Monday, 11 November 2013

Remembrance Day

BEDN day 11 - Remembrance Day (I thought this topic was yesterday but logic says today is the right day for it)

My father served in World War 2, he was in the Army, Royal Artillery regiment.  He rose to the rank of sergeant and was posted to India and Burma, where I believe he fought.

He never spoke of his wartime experiences.  If asked about his time in the army he told my sister and myself stories about his first time in a plane, tall tales involving tigers and tents and warnings not to get tattoos when drunk in India!  He never mentioned anything about the actual war, what he saw or experienced or how he felt about it.  We stopped asking about the war and just enjoyed his tales about his time in India and his mates. 

Later we realised that he must have seen unbearable things, perhaps involving those same mates he spoke of (I don't remember any names if he shared them).  He may even have done things which he didn't want to remember or share with his loved ones.  As we grew up and learned more about the war we distanced those things from the Dad we knew - a funny, kind, loving man who is now greatly missed.  He wasn't the man who went to war or the man who came back - we never knew him then and only knew the man he became.  Our Dad.

Dad had a deep seated distrust of all things Japanese.  He wouldn't allow anything made in Japan in the house, which Mum said was because of what he'd seen during the war; I don't know whether he told her about his wartime experience but she may have known more than us.  As I grew up I learned about atrocities committed by the Japanese Army in Burma and the Far East; it upset me to think that my Dad might have seen these things so  I didn't think about it and stopped asking him about the war.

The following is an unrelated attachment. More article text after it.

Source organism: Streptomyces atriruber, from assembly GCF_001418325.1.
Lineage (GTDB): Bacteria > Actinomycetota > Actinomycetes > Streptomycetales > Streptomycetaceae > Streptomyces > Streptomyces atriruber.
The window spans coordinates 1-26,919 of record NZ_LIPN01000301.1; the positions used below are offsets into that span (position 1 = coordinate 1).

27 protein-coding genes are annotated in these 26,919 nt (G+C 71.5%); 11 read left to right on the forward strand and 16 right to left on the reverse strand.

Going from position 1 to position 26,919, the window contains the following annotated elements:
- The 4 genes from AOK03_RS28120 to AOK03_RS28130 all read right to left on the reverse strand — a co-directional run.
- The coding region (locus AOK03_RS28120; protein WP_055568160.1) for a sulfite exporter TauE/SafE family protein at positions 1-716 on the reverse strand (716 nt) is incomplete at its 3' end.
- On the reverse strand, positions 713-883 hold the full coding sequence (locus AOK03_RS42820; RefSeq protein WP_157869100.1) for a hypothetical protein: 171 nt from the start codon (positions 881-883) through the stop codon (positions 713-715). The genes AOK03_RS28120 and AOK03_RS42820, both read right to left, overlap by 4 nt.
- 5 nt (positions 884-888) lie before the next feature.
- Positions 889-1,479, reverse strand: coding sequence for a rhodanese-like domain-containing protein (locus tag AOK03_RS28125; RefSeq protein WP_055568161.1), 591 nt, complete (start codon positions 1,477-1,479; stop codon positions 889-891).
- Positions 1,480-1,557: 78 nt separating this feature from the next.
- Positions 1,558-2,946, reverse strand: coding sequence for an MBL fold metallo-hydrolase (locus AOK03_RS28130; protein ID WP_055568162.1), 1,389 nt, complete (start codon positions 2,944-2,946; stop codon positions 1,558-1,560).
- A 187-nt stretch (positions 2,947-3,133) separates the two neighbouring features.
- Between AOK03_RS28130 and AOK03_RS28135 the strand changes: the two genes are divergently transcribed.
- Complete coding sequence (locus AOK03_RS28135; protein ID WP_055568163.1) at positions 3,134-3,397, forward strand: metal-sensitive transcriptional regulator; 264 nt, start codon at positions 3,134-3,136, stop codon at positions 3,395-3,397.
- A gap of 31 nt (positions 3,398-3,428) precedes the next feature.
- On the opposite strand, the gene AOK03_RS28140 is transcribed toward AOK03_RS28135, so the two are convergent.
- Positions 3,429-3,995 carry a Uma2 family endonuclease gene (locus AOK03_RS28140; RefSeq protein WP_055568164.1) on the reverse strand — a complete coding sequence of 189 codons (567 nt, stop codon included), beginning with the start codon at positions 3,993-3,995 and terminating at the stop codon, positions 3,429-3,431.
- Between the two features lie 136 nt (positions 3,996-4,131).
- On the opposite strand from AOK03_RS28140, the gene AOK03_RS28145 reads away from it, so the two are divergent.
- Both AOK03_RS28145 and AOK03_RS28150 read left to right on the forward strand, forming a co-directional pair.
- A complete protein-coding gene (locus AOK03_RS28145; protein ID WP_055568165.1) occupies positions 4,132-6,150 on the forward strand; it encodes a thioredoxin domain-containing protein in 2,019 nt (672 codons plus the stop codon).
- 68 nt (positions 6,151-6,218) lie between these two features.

Dad always wore his poppy in November and observed the silence on Remembrance Day.  I often wonder who he was remembering but he didn't say.  Dad wasn't one to make a fuss about things so we never found out any more - there were questions that we didn't ask and he didn't volunteer any information, again because it was a time he didn't care to revisit.  He didn't attend Remembrance ceremonies as he wasn't a church goer but I think he marked the occasion in his heart.

So when Remembrance Day comes round I think of Dad who we lost suddenly in 2000; I also think of all those brave men and women who served in many ways in many wars and I'm proud of all he did and all he meant to me, my sister and  my Mum.

2 comments:

  1. Lovely post Jo :)x

    ReplyDelete
  2. This is lovely, open and heart-felt. x

    ReplyDelete